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Product Details

  • ISBN-13: 9780983703754
  • Publisher: Conallan Press LLC
  • Publication date: 7/16/2013
  • Pages: 650
  • Sales rank: 246,696
  • Product dimensions: 6.02 (w) x 8.92 (h) x 1.29 (d)

Meet the Author

Allan R. May is an organized crime historian from Cleveland, Ohio. May began his writing career with a brief stint working for the Dean of organized crime writers, Jerry Capeci, at his popular "Gangland News" website. May moved on to write for Rick Porello's AmericanMafia.com, Court TV's "CrimeLibrary" and CrimeMagazine.com.

May was a key contributor to the Mob Museum in Las Vegas. He has taught classes on the history of organized crime at Cuyahoga Community College's Senior Adult Education Program and gives lectures throughout northeastern Ohio. May is the historian at Lake View Cemetery and is on its Speaker's Bureau.

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Sort by: Showing 1 Customer Reviews
  • Anonymous

    Posted August 10, 2013

    I Also Recommend:

    From the movie-like characters "Happy" Marino, "S

    From the movie-like characters "Happy" Marino, "Sledgehammer" Jerry, "Fats" Aiello, Joe "The Wolf" (and way too many more to name here) to the unbelievable crimes they committed, Crimetown, USA is an encyclopedia of the mob's control of Youngstown, Ohio. This book gives every detail on Youngstown, Ohio's underworld from 1933-1963. Unlike other cities where bootleggers rose to power, the repeal of prohibition started a free-for-all in the gambling rackets of Ohio's Mahoning Valley. The "Bug" (the policy), the horse-race wire service and other criminal casino enterprises kept the city wide open and every gangster around wanted a piece.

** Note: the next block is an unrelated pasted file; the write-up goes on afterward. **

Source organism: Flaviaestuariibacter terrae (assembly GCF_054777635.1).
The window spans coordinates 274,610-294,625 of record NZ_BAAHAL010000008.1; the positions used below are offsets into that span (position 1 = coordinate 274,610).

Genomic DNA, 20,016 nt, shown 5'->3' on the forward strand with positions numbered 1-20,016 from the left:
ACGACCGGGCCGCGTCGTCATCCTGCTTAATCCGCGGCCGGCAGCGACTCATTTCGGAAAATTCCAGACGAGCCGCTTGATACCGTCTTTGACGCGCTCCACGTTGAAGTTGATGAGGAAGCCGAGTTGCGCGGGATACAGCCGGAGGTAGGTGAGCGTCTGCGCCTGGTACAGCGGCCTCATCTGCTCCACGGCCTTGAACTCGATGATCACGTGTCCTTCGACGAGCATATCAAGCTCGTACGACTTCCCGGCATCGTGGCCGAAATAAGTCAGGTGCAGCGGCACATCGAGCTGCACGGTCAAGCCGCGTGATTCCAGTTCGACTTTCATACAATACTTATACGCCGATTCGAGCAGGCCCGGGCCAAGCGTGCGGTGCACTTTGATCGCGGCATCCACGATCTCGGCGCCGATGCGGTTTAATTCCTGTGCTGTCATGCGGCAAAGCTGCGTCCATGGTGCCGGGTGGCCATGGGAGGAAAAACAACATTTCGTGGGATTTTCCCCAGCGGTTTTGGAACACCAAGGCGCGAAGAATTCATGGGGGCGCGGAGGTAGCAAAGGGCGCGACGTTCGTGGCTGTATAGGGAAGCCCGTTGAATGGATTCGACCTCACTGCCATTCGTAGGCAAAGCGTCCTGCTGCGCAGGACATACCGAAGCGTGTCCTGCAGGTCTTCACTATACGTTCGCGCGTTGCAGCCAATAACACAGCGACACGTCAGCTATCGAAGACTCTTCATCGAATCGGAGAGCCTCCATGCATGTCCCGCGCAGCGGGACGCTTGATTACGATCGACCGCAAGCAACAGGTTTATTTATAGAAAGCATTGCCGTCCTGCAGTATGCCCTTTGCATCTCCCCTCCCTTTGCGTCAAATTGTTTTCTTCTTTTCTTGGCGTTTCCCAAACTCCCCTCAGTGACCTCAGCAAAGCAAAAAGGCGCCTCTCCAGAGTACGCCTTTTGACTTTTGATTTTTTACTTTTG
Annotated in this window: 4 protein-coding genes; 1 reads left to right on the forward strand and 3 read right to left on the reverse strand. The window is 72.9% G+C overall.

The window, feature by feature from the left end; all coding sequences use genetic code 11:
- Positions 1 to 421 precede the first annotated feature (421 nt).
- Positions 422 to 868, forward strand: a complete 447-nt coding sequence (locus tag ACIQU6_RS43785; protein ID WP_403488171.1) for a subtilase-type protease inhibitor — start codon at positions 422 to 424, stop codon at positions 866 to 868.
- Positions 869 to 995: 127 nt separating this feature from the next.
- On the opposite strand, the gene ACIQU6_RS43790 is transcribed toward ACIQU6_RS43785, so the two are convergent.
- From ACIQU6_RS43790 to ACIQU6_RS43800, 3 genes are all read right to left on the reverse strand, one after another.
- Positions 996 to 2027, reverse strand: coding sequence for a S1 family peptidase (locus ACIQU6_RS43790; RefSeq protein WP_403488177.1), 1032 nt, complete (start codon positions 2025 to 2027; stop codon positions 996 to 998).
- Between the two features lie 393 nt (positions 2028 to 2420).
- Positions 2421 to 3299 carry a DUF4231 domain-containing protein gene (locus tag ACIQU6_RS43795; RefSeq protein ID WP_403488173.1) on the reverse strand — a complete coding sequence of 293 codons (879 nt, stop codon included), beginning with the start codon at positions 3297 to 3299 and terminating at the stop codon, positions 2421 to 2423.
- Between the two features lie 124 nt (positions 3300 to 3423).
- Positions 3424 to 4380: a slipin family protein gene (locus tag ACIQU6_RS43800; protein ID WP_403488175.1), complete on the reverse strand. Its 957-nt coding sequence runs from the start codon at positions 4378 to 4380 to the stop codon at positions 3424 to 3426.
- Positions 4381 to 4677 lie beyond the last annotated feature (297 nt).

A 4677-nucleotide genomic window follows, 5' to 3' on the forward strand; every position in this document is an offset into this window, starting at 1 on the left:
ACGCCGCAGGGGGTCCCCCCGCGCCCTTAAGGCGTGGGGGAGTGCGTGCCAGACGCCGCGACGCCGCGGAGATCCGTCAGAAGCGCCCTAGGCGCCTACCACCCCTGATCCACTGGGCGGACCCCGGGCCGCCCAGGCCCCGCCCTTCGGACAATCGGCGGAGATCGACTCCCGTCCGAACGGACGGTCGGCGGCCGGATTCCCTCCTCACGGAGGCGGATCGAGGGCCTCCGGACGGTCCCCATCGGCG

If you've ever read Dashiell Hammett's Red Harvest, you would think a place like Personville, aka "Poisonville," couldn't really exist. You'd be wrong. Crimetown, USA is the REAL version of Hammett's fictional city and Allan May expertly provides the facts.

    It was especially interesting to read how the underworld in Youngstown went from multi-cultured (Greek, Irish, Croatian etc) to being run solely by the Italians in just a few short decades. Even more intriguing were the parts about the police. An entire city-wide campaign known as "Smash Rackets Rule" was put in place with the election of a new mayor. Corruption ran so deep, the reforming new mayor had to bring in a police chief from outside the state to run his police force. Mayor Henderson and Chief Eddie Allen fought valiantly to clean up the streets and rid the city of gangsters but eventually they too were given the boot.

    Once the reformers were out of the way, Crimetown became wide open again and what followed was a decade of bombings that shook the town to it's core. The mob war for control of Youngstown's rackets killed many of the top gangsters in town and took some innocent lives along the way.

    I've read dozens of books on Chicago and New York, I've seen all the mob shows on tv and still couldn't believe that everything in this book took place in a small city like Youngstown, Ohio. Truly amazing.

    Was this review helpful? Yes  No   Report this review